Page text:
How is it going, my Lord of Worcester? It's not right for us to meet like this. You have betrayed our trust and made us take off the robes we wear in peaceful times to crush our old bodies into uncomfortable armor again. This is not good, my lord, this is not good. What do you have to say for yourself? Will you untie this uncivil knot of detested war and stop it from happening? Will you be loyal to me again and act like an obedient globe, orbiting your King, shining beautifully and naturally? Or will you continue to be a fireball, a terrible omen and a sign of the trouble which can be expected in the future?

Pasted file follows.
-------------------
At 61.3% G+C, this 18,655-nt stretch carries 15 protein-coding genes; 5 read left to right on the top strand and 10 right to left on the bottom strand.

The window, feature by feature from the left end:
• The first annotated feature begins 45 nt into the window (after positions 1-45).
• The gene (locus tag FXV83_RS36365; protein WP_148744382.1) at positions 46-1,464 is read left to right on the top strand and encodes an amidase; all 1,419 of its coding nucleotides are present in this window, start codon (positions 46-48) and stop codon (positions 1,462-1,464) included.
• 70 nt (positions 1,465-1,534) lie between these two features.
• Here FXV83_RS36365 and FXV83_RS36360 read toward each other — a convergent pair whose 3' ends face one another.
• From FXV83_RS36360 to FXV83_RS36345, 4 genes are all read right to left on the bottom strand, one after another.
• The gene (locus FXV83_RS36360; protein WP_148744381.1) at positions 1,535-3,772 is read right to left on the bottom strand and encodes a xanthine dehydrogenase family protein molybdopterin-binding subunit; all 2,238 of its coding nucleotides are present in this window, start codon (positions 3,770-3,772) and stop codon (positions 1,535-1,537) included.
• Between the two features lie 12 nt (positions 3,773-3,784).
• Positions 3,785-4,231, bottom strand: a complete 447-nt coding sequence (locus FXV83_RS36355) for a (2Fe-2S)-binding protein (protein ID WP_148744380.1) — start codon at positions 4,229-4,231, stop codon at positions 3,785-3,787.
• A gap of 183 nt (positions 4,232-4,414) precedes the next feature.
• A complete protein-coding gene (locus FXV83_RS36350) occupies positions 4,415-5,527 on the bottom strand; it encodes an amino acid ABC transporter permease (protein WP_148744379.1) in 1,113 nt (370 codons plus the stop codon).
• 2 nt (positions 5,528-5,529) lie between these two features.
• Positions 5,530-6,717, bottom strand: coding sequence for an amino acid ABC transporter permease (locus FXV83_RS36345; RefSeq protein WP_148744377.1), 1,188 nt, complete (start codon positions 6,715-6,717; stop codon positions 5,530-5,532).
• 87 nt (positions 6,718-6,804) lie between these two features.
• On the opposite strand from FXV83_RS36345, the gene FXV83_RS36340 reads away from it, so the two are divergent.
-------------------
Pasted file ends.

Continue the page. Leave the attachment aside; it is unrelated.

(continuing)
WORCESTER

Hear me, my liege: For mine own part I could be well content To entertain the lag end of my life With quiet hours. For I do protest I have not sought the day of this dislike.

WORCESTER

Listen to me, my lord. I would much prefer to spend the last years of my life in peace and quiet. I am telling you that I did not seek this day of conflict.

KING

You have not sought it? How comes it then?

KING

You didn't seek it? Then how did it happen?

FALSTAFF

Rebellion lay in his way, and he found it.

FALSTAFF

Rebellion was right in front of him, so he found it by accident, he didn't seek it.

PRINCE HENRY

Peace, chewet, peace.

PRINCE HENRY

Be quiet, you chatterer. Be quiet. 

WORCESTER